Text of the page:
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Taking the Waste Out of Wastewater

Jessica Yu
New York Times

Fourteen states suffering under drought. Water use in Southwest heads for day of reckoning. Water-pollution laws violated more than 500,000 times in five years. Ruptures in aging water systems cause pollutants to seep into water supplies.

The above reporting from The Times speaks to a growing reality: the United States faces a water crisis. In making the feature documentary “Last Call at the Oasis,” I found the flow of evidence bracing in its breadth and acceleration, but the underlying dynamics are not new: we use more water than the system can naturally replenish, and we abuse the supply we have. During, say, periods of drought, we might fitfully curtail our consumption habits, but when it comes to long-term management strategies requiring long-term sacrifices, we balk. Isn’t clean and abundant water a basic right? We just need to find more water!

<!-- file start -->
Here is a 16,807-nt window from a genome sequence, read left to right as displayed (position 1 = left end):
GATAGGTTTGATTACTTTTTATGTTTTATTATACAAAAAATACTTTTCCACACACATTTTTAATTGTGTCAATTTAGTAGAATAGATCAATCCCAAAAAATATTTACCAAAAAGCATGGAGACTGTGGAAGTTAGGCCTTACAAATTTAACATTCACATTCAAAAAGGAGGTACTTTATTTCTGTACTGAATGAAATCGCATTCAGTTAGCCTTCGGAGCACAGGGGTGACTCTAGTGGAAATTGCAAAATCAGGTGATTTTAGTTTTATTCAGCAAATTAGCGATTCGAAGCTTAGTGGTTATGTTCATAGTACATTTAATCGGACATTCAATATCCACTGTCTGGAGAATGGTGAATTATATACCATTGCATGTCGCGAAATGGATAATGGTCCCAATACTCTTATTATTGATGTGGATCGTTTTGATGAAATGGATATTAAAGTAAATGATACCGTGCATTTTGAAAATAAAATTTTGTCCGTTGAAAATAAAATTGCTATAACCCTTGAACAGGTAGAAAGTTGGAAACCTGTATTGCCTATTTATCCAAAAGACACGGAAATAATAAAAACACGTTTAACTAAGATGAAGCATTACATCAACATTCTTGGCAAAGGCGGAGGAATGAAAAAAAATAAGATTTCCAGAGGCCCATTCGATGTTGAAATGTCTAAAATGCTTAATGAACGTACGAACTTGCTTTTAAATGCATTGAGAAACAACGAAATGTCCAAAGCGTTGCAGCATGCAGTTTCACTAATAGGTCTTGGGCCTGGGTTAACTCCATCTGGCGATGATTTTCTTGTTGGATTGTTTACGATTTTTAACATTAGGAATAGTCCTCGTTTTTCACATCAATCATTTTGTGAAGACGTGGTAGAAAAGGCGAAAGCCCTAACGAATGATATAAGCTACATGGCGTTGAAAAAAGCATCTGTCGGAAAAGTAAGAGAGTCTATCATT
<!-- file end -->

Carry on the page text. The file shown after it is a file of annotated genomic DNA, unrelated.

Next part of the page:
While we can’t “make” more water, there is one solution to water shortage problems that addresses issues of both quality and supply. Without mining an ancient aquifer, draining a natural spring or piping in the pricey harvest from a greenhouse-gas-and-brine-generating desalination plant, there is a solution to provide a valuable source of extremely pure water: reclaim it from sewage. The stuff from our showers, sinks and, yes, our toilets.  In Israel, more than 80 percent of household wastewater is recycled, providing nearly half the water for irrigation. A new pilot plant near San Diego and a national “NEWater” program in Singapore show it’s practical to turn wastewater into water that’s clean enough to drink. Yet, in most of the world, we are resistant to do so.

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